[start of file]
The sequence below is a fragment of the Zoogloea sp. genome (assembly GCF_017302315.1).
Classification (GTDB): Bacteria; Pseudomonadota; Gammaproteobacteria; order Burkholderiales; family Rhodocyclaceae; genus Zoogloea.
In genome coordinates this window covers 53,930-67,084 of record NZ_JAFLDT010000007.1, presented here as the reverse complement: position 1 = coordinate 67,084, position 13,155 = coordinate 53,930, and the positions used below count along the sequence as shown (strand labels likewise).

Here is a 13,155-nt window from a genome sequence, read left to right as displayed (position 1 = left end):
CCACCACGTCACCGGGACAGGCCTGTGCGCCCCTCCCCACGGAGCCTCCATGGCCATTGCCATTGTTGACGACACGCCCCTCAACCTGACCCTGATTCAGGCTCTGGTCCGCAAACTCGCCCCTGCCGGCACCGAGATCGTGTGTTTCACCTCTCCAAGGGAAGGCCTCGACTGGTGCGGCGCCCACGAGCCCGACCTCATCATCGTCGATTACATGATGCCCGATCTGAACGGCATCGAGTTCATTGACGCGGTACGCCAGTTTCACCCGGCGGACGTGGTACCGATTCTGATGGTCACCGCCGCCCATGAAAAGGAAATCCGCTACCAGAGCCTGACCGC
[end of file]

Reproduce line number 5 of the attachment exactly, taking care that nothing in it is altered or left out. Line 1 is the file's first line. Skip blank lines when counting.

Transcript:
CCACCACGTCACCGGGACAGGCCTGTGCGCCCCTCCCCACGGAGCCTCCATGGCCATTGCCATTGTTGACGACACGCCCCTCAACCTGACCCTGATTCAGGCTCTGGTCCGCAAACTCGCCCCTGCCGGCACCGAGATCGTGTGTTTCACCTCTCCAAGGGAAGGCCTCGACTGGTGCGGCGCCCACGAGCCCGACCTCATCATCGTCGATTACATGATGCCCGATCTGAACGGCATCGAGTTCATTGACGCGGTACGCCAGTTTCACCCGGCGGACGTGGTACCGATTCTGATGGTCACCGCCGCCCATGAAAAGGAAATCCGCTACCAGAGCCTGACCGC